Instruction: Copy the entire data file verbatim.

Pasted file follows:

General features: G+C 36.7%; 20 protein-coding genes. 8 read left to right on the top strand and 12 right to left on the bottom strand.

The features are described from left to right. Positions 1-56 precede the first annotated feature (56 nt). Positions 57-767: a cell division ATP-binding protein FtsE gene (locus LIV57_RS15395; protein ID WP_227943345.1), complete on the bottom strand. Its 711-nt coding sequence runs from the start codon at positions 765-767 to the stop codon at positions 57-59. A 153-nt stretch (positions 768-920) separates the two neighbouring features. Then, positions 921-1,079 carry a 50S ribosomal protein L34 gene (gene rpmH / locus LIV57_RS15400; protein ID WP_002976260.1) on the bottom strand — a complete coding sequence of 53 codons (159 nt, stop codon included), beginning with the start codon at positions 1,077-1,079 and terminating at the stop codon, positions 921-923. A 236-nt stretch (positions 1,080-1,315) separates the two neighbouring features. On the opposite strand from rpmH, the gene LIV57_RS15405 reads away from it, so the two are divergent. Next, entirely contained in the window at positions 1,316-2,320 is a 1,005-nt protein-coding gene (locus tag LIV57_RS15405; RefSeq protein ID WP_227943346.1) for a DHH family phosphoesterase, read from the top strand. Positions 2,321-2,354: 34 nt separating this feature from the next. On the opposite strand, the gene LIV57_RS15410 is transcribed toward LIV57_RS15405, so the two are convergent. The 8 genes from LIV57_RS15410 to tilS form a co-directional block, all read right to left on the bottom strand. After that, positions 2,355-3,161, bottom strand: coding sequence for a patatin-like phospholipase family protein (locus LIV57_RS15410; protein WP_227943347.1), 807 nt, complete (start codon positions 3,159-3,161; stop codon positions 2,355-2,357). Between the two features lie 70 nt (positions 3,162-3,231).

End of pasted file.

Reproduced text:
General features: G+C 36.7%; 20 protein-coding genes. 8 read left to right on the top strand and 12 right to left on the bottom strand.

The features are described from left to right. Positions 1-56 precede the first annotated feature (56 nt). Positions 57-767: a cell division ATP-binding protein FtsE gene (locus LIV57_RS15395; protein ID WP_227943345.1), complete on the bottom strand. Its 711-nt coding sequence runs from the start codon at positions 765-767 to the stop codon at positions 57-59. A 153-nt stretch (positions 768-920) separates the two neighbouring features. Then, positions 921-1,079 carry a 50S ribosomal protein L34 gene (gene rpmH / locus LIV57_RS15400; protein ID WP_002976260.1) on the bottom strand — a complete coding sequence of 53 codons (159 nt, stop codon included), beginning with the start codon at positions 1,077-1,079 and terminating at the stop codon, positions 921-923. A 236-nt stretch (positions 1,080-1,315) separates the two neighbouring features. On the opposite strand from rpmH, the gene LIV57_RS15405 reads away from it, so the two are divergent. Next, entirely contained in the window at positions 1,316-2,320 is a 1,005-nt protein-coding gene (locus tag LIV57_RS15405; RefSeq protein ID WP_227943346.1) for a DHH family phosphoesterase, read from the top strand. Positions 2,321-2,354: 34 nt separating this feature from the next. On the opposite strand, the gene LIV57_RS15410 is transcribed toward LIV57_RS15405, so the two are convergent. The 8 genes from LIV57_RS15410 to tilS form a co-directional block, all read right to left on the bottom strand. After that, positions 2,355-3,161, bottom strand: coding sequence for a patatin-like phospholipase family protein (locus LIV57_RS15410; protein WP_227943347.1), 807 nt, complete (start codon positions 3,159-3,161; stop codon positions 2,355-2,357). Between the two features lie 70 nt (positions 3,162-3,231).